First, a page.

Speaking of bold marketing! There's this bar in our small town that always has interesting posts outside on the marquee. This week, they have the following: 'Best Curds This Side of the Street.' (Note: Curds are small pieces of cheese, that's usually dipped in batter and deep fried. It's a Wisconsin thing, I think?)
Now it'd be hilarious if they were the only place that served food on that side of the street. But not more than two doors down is a tiny bar and grill. I told my husband that there's going to be a food war on that street, but he didn't understand--the bar and grill is that tiny.
Is that what marketing strategy should be? Should marketers of books, for example, be saying their book is the best book around, to be refuted by trolls on Amazon with bad reviews?
Marketing, or so I've heard, is to make someone want your product and feel as if they have to have it. The bar with the best curds is telling the consumer they'll never get curds as good as theirs if they shop on that side of the street. But if they go across the street to the restaurant there (and there is at least one there, too), it might be better. I suspect they're limiting themselves to who serves the best curds.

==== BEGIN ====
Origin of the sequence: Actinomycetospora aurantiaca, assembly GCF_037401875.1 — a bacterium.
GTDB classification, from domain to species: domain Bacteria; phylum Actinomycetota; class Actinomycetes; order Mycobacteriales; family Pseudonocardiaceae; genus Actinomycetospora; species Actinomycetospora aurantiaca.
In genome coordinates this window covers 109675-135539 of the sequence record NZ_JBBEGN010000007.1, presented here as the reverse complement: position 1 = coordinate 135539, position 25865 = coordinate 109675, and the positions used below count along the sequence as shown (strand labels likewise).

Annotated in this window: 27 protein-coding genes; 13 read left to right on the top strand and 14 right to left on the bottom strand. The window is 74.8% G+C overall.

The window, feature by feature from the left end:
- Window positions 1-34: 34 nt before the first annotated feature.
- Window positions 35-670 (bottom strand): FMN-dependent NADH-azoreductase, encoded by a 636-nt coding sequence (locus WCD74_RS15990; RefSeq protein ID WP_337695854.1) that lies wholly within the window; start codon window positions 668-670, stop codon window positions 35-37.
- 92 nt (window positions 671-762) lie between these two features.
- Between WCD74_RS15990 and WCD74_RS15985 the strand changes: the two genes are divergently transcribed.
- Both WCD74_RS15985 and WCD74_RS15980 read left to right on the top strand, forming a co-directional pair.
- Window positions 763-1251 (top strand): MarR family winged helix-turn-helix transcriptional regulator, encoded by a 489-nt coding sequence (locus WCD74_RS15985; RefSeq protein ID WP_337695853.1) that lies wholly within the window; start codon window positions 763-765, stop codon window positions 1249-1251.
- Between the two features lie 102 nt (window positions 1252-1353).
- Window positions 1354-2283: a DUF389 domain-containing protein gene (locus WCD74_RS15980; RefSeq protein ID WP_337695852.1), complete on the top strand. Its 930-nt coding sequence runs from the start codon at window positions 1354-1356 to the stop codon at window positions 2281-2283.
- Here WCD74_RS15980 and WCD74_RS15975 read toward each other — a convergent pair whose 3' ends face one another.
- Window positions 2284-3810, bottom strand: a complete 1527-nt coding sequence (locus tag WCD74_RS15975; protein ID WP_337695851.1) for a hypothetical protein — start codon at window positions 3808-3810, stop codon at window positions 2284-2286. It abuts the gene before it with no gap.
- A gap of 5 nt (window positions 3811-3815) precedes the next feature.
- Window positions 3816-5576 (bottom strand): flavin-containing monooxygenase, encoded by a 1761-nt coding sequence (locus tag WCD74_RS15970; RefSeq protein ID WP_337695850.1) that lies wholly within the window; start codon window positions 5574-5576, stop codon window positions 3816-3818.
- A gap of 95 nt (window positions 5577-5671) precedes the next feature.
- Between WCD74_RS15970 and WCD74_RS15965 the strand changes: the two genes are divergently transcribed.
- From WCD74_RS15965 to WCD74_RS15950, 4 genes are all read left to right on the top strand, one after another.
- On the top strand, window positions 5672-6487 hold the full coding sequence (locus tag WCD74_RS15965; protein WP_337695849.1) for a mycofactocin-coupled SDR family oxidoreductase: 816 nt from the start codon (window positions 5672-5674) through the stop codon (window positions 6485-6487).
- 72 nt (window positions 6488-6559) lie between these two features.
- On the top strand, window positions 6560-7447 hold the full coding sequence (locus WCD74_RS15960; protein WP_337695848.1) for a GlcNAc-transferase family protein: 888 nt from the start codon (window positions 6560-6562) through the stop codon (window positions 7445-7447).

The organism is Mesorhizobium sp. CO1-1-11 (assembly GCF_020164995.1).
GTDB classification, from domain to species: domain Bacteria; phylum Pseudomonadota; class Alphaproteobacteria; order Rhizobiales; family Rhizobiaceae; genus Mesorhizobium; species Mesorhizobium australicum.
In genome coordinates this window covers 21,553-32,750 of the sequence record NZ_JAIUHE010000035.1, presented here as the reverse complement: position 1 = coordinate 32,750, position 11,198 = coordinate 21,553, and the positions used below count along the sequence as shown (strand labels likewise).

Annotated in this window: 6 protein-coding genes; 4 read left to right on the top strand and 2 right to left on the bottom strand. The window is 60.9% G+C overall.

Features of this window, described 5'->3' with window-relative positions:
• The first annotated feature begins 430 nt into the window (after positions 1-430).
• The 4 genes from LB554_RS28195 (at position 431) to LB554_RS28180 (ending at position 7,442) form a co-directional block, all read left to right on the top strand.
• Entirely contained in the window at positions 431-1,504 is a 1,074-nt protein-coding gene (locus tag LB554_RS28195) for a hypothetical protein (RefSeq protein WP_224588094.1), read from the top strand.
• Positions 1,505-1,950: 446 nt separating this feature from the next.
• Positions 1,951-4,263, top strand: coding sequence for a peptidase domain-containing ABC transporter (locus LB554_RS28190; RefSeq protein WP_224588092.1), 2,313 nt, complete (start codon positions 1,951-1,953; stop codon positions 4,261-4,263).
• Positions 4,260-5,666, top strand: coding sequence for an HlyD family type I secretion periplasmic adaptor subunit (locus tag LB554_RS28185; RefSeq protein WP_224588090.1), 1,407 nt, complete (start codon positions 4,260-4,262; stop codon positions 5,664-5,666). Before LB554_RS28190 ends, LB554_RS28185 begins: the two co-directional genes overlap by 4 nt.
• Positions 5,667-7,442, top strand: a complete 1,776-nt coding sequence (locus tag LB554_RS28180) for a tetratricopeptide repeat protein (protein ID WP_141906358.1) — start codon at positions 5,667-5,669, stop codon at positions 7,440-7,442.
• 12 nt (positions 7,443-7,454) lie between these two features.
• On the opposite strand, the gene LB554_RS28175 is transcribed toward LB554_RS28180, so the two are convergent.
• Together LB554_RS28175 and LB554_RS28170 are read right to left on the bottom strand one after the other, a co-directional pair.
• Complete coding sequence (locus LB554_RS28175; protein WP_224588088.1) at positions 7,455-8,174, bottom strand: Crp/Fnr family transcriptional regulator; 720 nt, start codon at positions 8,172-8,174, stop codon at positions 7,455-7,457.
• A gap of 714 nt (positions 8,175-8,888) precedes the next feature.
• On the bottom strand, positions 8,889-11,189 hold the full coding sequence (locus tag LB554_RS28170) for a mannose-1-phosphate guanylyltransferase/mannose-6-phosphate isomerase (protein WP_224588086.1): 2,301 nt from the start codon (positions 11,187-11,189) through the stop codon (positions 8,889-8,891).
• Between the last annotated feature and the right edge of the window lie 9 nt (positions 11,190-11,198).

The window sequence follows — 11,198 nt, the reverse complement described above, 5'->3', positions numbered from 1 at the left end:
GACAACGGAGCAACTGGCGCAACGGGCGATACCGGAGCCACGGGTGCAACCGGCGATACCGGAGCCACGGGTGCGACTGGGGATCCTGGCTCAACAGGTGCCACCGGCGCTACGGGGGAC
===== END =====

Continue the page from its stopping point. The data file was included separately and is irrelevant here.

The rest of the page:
I'm thinking their marketing might be cute, but might need to be expanded to 'best curds in the Green Bay metro.' Proving it might be an issue, because taste is subjective. But who's to say they're not the best curds?
Thinking in this line of reasoning, I'm tempted to market my books as 'best sweet tale books around' since they're under the SweetTale marketing arm. No one could refute that. Right? Maybe I need to go back to the drawing board and eat a few cheese curds to find out more.
Have a great week!